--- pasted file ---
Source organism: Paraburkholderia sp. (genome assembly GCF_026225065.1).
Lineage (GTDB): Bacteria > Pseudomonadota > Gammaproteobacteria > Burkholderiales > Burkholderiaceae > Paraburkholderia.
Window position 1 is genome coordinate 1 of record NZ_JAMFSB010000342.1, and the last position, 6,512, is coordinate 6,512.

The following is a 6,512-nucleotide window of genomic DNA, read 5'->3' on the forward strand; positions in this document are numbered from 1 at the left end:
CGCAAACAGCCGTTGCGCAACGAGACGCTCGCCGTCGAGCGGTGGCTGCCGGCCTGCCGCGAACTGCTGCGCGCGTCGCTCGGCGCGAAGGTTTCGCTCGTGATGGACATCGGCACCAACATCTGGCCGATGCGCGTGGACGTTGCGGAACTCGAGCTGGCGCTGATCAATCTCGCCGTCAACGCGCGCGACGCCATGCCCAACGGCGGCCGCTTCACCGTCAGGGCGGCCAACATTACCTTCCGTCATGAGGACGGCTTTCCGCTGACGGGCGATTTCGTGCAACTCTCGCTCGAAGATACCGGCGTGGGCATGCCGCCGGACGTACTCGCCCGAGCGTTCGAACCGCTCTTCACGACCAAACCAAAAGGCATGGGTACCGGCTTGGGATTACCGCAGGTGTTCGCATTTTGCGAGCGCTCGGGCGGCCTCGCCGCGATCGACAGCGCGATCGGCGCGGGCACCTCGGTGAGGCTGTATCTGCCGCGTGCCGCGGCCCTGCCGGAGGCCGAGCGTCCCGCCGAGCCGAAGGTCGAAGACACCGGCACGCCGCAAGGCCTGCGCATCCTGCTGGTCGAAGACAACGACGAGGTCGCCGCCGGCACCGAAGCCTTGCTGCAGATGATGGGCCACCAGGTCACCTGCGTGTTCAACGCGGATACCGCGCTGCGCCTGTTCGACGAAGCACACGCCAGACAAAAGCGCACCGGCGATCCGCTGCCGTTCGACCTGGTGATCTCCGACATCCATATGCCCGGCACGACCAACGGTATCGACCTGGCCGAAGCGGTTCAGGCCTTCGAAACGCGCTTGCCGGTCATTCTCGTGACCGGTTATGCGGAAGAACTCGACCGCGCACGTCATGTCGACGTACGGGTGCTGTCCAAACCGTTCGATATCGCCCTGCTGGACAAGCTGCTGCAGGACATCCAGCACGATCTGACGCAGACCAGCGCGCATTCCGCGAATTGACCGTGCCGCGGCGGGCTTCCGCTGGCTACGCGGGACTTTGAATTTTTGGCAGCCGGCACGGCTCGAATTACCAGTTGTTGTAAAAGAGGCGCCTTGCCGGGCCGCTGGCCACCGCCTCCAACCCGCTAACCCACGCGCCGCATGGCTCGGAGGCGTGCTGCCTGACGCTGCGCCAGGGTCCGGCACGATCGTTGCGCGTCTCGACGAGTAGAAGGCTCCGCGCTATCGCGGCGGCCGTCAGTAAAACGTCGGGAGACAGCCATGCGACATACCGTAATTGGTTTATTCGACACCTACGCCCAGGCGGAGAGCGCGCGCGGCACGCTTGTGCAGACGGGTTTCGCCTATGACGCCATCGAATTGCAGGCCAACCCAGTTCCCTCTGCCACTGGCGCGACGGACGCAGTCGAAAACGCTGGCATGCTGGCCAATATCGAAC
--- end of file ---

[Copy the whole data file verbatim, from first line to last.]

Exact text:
Source organism: Paraburkholderia sp. (genome assembly GCF_026225065.1).
Lineage (GTDB): Bacteria > Pseudomonadota > Gammaproteobacteria > Burkholderiales > Burkholderiaceae > Paraburkholderia.
Window position 1 is genome coordinate 1 of record NZ_JAMFSB010000342.1, and the last position, 6,512, is coordinate 6,512.

The following is a 6,512-nucleotide window of genomic DNA, read 5'->3' on the forward strand; positions in this document are numbered from 1 at the left end:
CGCAAACAGCCGTTGCGCAACGAGACGCTCGCCGTCGAGCGGTGGCTGCCGGCCTGCCGCGAACTGCTGCGCGCGTCGCTCGGCGCGAAGGTTTCGCTCGTGATGGACATCGGCACCAACATCTGGCCGATGCGCGTGGACGTTGCGGAACTCGAGCTGGCGCTGATCAATCTCGCCGTCAACGCGCGCGACGCCATGCCCAACGGCGGCCGCTTCACCGTCAGGGCGGCCAACATTACCTTCCGTCATGAGGACGGCTTTCCGCTGACGGGCGATTTCGTGCAACTCTCGCTCGAAGATACCGGCGTGGGCATGCCGCCGGACGTACTCGCCCGAGCGTTCGAACCGCTCTTCACGACCAAACCAAAAGGCATGGGTACCGGCTTGGGATTACCGCAGGTGTTCGCATTTTGCGAGCGCTCGGGCGGCCTCGCCGCGATCGACAGCGCGATCGGCGCGGGCACCTCGGTGAGGCTGTATCTGCCGCGTGCCGCGGCCCTGCCGGAGGCCGAGCGTCCCGCCGAGCCGAAGGTCGAAGACACCGGCACGCCGCAAGGCCTGCGCATCCTGCTGGTCGAAGACAACGACGAGGTCGCCGCCGGCACCGAAGCCTTGCTGCAGATGATGGGCCACCAGGTCACCTGCGTGTTCAACGCGGATACCGCGCTGCGCCTGTTCGACGAAGCACACGCCAGACAAAAGCGCACCGGCGATCCGCTGCCGTTCGACCTGGTGATCTCCGACATCCATATGCCCGGCACGACCAACGGTATCGACCTGGCCGAAGCGGTTCAGGCCTTCGAAACGCGCTTGCCGGTCATTCTCGTGACCGGTTATGCGGAAGAACTCGACCGCGCACGTCATGTCGACGTACGGGTGCTGTCCAAACCGTTCGATATCGCCCTGCTGGACAAGCTGCTGCAGGACATCCAGCACGATCTGACGCAGACCAGCGCGCATTCCGCGAATTGACCGTGCCGCGGCGGGCTTCCGCTGGCTACGCGGGACTTTGAATTTTTGGCAGCCGGCACGGCTCGAATTACCAGTTGTTGTAAAAGAGGCGCCTTGCCGGGCCGCTGGCCACCGCCTCCAACCCGCTAACCCACGCGCCGCATGGCTCGGAGGCGTGCTGCCTGACGCTGCGCCAGGGTCCGGCACGATCGTTGCGCGTCTCGACGAGTAGAAGGCTCCGCGCTATCGCGGCGGCCGTCAGTAAAACGTCGGGAGACAGCCATGCGACATACCGTAATTGGTTTATTCGACACCTACGCCCAGGCGGAGAGCGCGCGCGGCACGCTTGTGCAGACGGGTTTCGCCTATGACGCCATCGAATTGCAGGCCAACCCAGTTCCCTCTGCCACTGGCGCGACGGACGCAGTCGAAAACGCTGGCATGCTGGCCAATATCGAAC